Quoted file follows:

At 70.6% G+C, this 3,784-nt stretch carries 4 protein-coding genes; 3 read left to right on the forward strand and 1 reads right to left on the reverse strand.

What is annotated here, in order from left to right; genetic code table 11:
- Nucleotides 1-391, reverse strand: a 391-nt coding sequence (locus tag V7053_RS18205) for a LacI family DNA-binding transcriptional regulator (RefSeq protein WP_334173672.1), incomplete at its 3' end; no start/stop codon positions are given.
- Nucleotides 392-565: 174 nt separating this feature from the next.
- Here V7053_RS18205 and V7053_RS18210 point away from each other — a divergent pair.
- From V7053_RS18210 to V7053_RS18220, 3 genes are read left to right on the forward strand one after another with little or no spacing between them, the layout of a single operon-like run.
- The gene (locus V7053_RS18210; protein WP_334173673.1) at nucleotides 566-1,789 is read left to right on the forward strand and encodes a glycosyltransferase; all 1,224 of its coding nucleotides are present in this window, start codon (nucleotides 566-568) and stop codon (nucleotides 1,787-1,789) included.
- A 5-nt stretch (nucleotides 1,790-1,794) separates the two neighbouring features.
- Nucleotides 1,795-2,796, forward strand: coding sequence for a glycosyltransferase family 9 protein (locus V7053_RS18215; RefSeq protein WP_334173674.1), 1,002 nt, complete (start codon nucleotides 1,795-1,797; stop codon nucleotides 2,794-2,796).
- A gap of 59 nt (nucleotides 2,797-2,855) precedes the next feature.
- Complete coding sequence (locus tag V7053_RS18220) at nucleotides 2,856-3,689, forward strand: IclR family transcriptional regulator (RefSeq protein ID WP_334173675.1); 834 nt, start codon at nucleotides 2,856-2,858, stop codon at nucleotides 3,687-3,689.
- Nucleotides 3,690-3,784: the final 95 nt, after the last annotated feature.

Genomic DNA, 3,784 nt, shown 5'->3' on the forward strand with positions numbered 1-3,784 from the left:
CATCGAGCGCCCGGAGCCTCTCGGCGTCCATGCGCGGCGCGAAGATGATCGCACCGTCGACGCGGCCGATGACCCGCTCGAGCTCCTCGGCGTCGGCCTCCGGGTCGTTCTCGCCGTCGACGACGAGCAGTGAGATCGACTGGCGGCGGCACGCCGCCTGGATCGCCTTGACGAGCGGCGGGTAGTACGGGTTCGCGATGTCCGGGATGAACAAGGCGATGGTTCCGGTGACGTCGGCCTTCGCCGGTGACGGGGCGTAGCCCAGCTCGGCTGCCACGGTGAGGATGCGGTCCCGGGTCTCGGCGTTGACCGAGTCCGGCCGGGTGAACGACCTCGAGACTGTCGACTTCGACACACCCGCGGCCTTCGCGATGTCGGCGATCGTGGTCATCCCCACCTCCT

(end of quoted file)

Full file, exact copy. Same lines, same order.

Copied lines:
At 70.6% G+C, this 3,784-nt stretch carries 4 protein-coding genes; 3 read left to right on the forward strand and 1 reads right to left on the reverse strand.

What is annotated here, in order from left to right; genetic code table 11:
- Nucleotides 1-391, reverse strand: a 391-nt coding sequence (locus tag V7053_RS18205) for a LacI family DNA-binding transcriptional regulator (RefSeq protein WP_334173672.1), incomplete at its 3' end; no start/stop codon positions are given.
- Nucleotides 392-565: 174 nt separating this feature from the next.
- Here V7053_RS18205 and V7053_RS18210 point away from each other — a divergent pair.
- From V7053_RS18210 to V7053_RS18220, 3 genes are read left to right on the forward strand one after another with little or no spacing between them, the layout of a single operon-like run.
- The gene (locus V7053_RS18210; protein WP_334173673.1) at nucleotides 566-1,789 is read left to right on the forward strand and encodes a glycosyltransferase; all 1,224 of its coding nucleotides are present in this window, start codon (nucleotides 566-568) and stop codon (nucleotides 1,787-1,789) included.
- A 5-nt stretch (nucleotides 1,790-1,794) separates the two neighbouring features.
- Nucleotides 1,795-2,796, forward strand: coding sequence for a glycosyltransferase family 9 protein (locus V7053_RS18215; RefSeq protein WP_334173674.1), 1,002 nt, complete (start codon nucleotides 1,795-1,797; stop codon nucleotides 2,794-2,796).
- A gap of 59 nt (nucleotides 2,797-2,855) precedes the next feature.
- Complete coding sequence (locus tag V7053_RS18220) at nucleotides 2,856-3,689, forward strand: IclR family transcriptional regulator (RefSeq protein ID WP_334173675.1); 834 nt, start codon at nucleotides 2,856-2,858, stop codon at nucleotides 3,687-3,689.
- Nucleotides 3,690-3,784: the final 95 nt, after the last annotated feature.

Genomic DNA, 3,784 nt, shown 5'->3' on the forward strand with positions numbered 1-3,784 from the left:
CATCGAGCGCCCGGAGCCTCTCGGCGTCCATGCGCGGCGCGAAGATGATCGCACCGTCGACGCGGCCGATGACCCGCTCGAGCTCCTCGGCGTCGGCCTCCGGGTCGTTCTCGCCGTCGACGACGAGCAGTGAGATCGACTGGCGGCGGCACGCCGCCTGGATCGCCTTGACGAGCGGCGGGTAGTACGGGTTCGCGATGTCCGGGATGAACAAGGCGATGGTTCCGGTGACGTCGGCCTTCGCCGGTGACGGGGCGTAGCCCAGCTCGGCTGCCACGGTGAGGATGCGGTCCCGGGTCTCGGCGTTGACCGAGTCCGGCCGGGTGAACGACCTCGAGACTGTCGACTTCGACACACCCGCGGCCTTCGCGATGTCGGCGATCGTGGTCATCCCCACCTCCT